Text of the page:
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The Influence of Clustering on MNE Location and Innovation in Great Britain

  • Gary Cook


  • Naresh Pandit
  • Hans Loof


  • Bˆrje Johansson

This paper addresses two questions: what, if anything, is the influence of geographic concentration of economic activity on patterns of foreign direct investment; what is the relationship, if any, between geographic concentration of economic activity, multinationality and innovation. The paper identifies the consensus view which is emerging in the literature, based on both theory and evidence, that strong clusters are likely to be attractive for inward direct investment and that they promote innovation. The paper tests whether this relationship is evident in Great Britain using data derived from the UKís Annual Foreign Direct Investment survey and the UKís Community Innovation Survey 2007. It addresses a surprising gap in the emerging literature by also examining the relationship between cluster strength and outward direct investment, thereby testing Porterís (1990) claim in The Competitive Advantage of Nations, that advantages gained in strong clusters would be the foundations of international competitiveness. The paper also distinguishes between two different types of agglomeration economy, localisation economies based on collocation of firms in related lines of activity, and urbanisation economies based on the overall concentration of economic activity in a particular region, a distinction most of the emerging literature in International Business has not made clear. The first set of models examine the propensity to engage in outward direct investment and the geographic pattern of foreign ownership of firms active in Great Britain and find that both are positively related to cluster strength, with localisation economies being more important than urbanisation economies. T wo models of innovation are estimated, the first examines what factors influence firms to be innovative and the second what influences innovation effort as measured by R&D intensity. In both cases there is evidence that regional agglomeration promotes innovation and that there are stronger effects flowing from own industry agglomeration than from broader regional scale.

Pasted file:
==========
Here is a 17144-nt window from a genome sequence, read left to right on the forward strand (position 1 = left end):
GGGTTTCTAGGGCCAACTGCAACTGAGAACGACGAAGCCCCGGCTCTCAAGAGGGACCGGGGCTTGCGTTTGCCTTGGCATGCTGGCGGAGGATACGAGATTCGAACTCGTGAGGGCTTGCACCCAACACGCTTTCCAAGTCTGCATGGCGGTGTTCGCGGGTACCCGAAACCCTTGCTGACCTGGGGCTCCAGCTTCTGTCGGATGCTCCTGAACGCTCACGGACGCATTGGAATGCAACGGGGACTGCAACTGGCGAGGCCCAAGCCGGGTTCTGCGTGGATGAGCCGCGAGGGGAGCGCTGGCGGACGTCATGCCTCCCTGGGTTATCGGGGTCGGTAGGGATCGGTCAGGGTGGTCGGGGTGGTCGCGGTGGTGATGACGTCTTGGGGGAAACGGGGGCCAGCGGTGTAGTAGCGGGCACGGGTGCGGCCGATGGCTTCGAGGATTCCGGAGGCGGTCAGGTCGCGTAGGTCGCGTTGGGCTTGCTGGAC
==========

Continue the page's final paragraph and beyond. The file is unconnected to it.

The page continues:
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Paper provided by European Regional Science Association in its series ERSA conference papers with number ersa10p1489.

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Date of creation: Sep 2011
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Handle: RePEc:wiw:wiwrsa:ersa10p1489
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  9. Alan M Rugman & Alain Verbeke, 2007. "Liabilities of regional foreignness and the use of firm-level versus country-level data: a response to Dunning et al. (2007)," Journal of International Business Studies, Palgrave Macmillan, vol. 38(1), pages 200-205, January.
  10. Borje Johansson & Hans Loof, 2008. "Innovation Activities Explained By Firm Attributes And Location," Economics of Innovation and New Technology, Taylor & Francis Journals, vol. 17(6), pages 533-552.
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  12. Catherine Beaudry & Stefano Breschi, 2003. "Are firms in clusters really more innovative?," Economics of Innovation and New Technology, Taylor & Francis Journals, vol. 12(4), pages 325-342.
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  17. Pfaffermayr, Michael & Bellak, Christian, 2000. "Why foreign-owned firms are different : a conceptual framework and empirical evidence for Austria," HWWA Discussion Papers 115, Hamburg Institute of International Economics (HWWA).
  18. Homin Chen & Tain-Jy Chen, 1998. "Network Linkages and Location Choice in Foreign Direct Investment," Journal of International Business Studies, Palgrave Macmillan, vol. 29(3), pages 445-467, September.
  19. Jaffe, Adam B & Trajtenberg, Manuel & Henderson, Rebecca, 1993. "Geographic Localization of Knowledge Spillovers as Evidenced by Patent Citations," The Quarterly Journal of Economics, MIT Press, vol. 108(3), pages 577-98, August.
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  22. Julian Birkinshaw & Neil Hood, 2000. "Characteristics of Foreign Subsidiaries in Industry Clusters," Journal of International Business Studies, Palgrave Macmillan, vol. 31(1), pages 141-154, March.
  23. Beaudry, Catherine & Schiffauerova, Andrea, 2009. "Who's right, Marshall or Jacobs? The localization versus urbanization debate," Research Policy, Elsevier, vol. 38(2), pages 318-337, March.
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  25. Wagner, Alfred, 1891. "Marshall's Principles of Economics," History of Economic Thought Articles, McMaster University Archive for the History of Economic Thought, vol. 5, pages 319-338.
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